Addresses to the Crown

9.10An Address to Her Majesty1 is the form ordinarily employed by both Houses of Parliament for making their desires and opinions known to the Crown as well as for the purpose of acknowledging communications proceeding from the Crown.2 In the House of Commons the procedure upon a motion for an Address is the same as upon an ordinary substantive motion. It requires notice and can be debated, amended and divided upon. Usually, the motion for an Address is made in the form ‘That an humble Address be presented to Her Majesty to …’ and the necessary prefatory words3 are inserted when the actual copy of the Address is prepared. An amendment to leave out the word ‘humble’ is not in order.4 In both Houses Addresses or resolutions are ordered to be presented by the whole House5 or by Privy Counsellors,6 or members of the royal household,7 or, in some cases, by Members specially nominated.8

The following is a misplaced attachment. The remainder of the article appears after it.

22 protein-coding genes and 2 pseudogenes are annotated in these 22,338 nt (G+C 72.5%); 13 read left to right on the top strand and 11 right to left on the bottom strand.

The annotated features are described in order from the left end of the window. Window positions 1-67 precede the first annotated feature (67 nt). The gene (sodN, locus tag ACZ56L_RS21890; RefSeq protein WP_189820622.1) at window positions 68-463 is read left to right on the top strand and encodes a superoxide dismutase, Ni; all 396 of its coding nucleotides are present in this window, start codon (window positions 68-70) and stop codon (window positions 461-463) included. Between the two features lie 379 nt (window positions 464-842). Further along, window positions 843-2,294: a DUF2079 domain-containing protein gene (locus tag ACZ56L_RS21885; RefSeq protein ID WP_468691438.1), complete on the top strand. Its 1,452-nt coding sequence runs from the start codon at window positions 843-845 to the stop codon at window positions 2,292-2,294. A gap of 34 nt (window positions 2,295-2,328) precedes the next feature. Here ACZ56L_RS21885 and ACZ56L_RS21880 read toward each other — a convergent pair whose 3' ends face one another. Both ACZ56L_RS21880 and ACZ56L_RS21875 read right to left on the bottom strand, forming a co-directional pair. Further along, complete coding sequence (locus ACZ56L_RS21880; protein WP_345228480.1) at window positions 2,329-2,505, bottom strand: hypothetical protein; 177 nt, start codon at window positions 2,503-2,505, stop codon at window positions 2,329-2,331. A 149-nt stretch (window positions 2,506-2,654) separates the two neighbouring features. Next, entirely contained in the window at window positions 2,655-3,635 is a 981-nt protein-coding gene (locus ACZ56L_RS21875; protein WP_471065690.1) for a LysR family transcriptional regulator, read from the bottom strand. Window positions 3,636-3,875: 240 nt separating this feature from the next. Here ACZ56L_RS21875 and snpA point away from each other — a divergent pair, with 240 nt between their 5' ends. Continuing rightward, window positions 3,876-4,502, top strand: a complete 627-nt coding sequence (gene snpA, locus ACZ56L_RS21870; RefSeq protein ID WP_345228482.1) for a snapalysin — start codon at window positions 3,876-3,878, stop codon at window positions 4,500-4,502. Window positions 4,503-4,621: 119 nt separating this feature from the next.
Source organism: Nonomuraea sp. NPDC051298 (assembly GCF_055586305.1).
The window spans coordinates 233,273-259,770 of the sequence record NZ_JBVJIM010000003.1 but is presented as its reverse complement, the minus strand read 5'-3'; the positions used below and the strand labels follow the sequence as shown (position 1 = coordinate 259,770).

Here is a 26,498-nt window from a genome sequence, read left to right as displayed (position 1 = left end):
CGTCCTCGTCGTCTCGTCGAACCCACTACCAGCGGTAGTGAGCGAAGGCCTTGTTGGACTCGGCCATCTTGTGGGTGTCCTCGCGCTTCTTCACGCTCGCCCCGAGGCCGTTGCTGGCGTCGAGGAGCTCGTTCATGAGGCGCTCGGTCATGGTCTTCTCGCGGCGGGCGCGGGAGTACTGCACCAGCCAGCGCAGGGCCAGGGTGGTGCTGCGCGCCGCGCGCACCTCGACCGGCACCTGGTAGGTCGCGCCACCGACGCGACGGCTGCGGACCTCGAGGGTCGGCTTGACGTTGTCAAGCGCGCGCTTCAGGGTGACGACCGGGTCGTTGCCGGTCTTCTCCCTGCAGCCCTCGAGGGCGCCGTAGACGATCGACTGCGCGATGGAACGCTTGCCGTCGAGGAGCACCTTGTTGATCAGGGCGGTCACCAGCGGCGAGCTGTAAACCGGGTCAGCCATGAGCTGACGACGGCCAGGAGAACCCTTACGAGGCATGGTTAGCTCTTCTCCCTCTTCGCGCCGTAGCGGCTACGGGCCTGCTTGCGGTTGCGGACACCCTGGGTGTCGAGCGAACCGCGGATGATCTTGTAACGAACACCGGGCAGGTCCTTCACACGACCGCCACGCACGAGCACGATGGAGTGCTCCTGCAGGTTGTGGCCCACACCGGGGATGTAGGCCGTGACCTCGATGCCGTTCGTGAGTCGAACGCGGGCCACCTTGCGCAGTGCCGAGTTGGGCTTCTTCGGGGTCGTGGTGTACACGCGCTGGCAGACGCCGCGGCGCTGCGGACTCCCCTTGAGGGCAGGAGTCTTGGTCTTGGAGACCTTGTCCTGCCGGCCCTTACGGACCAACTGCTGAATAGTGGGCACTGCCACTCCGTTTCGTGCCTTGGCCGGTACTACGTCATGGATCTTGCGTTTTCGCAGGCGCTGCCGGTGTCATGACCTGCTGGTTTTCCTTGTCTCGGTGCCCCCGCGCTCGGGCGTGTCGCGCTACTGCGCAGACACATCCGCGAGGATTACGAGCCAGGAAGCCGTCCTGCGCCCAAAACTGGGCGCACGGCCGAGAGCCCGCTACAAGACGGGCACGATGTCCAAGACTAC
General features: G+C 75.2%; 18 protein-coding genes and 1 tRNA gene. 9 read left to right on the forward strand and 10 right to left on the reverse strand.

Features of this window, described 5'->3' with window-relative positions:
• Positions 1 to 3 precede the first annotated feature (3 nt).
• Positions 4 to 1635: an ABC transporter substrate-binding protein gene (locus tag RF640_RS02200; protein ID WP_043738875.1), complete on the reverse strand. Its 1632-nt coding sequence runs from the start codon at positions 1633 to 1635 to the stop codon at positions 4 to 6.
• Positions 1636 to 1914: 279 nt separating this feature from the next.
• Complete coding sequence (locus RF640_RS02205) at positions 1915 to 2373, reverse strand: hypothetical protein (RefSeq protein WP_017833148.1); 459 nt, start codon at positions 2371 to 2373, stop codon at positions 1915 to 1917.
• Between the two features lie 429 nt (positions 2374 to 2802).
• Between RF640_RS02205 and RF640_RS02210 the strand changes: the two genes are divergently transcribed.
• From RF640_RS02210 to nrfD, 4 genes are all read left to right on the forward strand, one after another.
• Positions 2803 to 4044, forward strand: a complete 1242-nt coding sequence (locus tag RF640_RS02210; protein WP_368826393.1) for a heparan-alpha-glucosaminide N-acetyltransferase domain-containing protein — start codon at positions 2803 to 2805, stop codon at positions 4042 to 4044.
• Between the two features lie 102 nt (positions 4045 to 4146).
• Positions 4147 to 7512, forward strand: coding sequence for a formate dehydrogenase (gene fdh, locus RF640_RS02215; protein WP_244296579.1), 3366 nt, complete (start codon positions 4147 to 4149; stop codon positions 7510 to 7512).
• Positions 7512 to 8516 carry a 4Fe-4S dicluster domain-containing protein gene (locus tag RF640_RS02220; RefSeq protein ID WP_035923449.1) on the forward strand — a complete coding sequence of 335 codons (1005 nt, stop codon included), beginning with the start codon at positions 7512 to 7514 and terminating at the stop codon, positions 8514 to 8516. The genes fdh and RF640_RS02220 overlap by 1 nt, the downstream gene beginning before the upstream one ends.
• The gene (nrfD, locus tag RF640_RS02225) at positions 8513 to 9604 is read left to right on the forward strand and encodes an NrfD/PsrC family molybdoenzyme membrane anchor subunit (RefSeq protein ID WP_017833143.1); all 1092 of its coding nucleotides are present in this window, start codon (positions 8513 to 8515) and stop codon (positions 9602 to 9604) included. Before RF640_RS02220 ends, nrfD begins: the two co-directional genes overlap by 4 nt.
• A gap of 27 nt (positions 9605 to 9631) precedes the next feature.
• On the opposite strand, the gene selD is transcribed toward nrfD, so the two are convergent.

Footnotes

  1. 1. Addresses have also been made to Their Majesties, CJ (1918) 150; ibid (1947–48) 246.
  2. 2. The last joint Address was in 1906, CJ (1906) 311. For details of their preparation and presentation, see Erskine May (21st edn, 1989), pp 565–66 and 567–68.
  3. 3. ‘Most Gracious Sovereign, We, Your Majesty's most dutiful and loyal subjects, the Commons of the United Kingdom of Great Britain and Northern Ireland in Parliament assembled, humbly pray Your Majesty’.
  4. 4. HC Deb (1918) 103, c 112.
  5. 5. CJ (1857–58) 31; ibid (1861) 16; LJ (1897) 255; CJ (1918) 250; ibid (1944–45) 128; ibid (1945–46) 18; ibid (1994–95) 294. See also ibid (1950) 241 and ibid (1964–65) 309, 317, 319 for occasions on which the House of Commons was accompanied in the presentation of an Address by invited representatives of Commonwealth Parliaments.
  6. 6. LJ (1948–49) 20; CJ (1995–96) 18, 85.
  7. 7. CJ (1904) 226; ibid (1999–2000) 21, 494, 570; ibid (2000–01) 19; ibid (2007–08) 19; ibid (2009–10) 25.
  8. 8. CJ (1688–93) 295; ibid (1812) 391 (after motion for presentation by whole House withdrawn, and for presentation by Privy Counsellors negatived); LJ (1947–48) 224; ibid (1972–73) 33; CJ (1989–90) 547.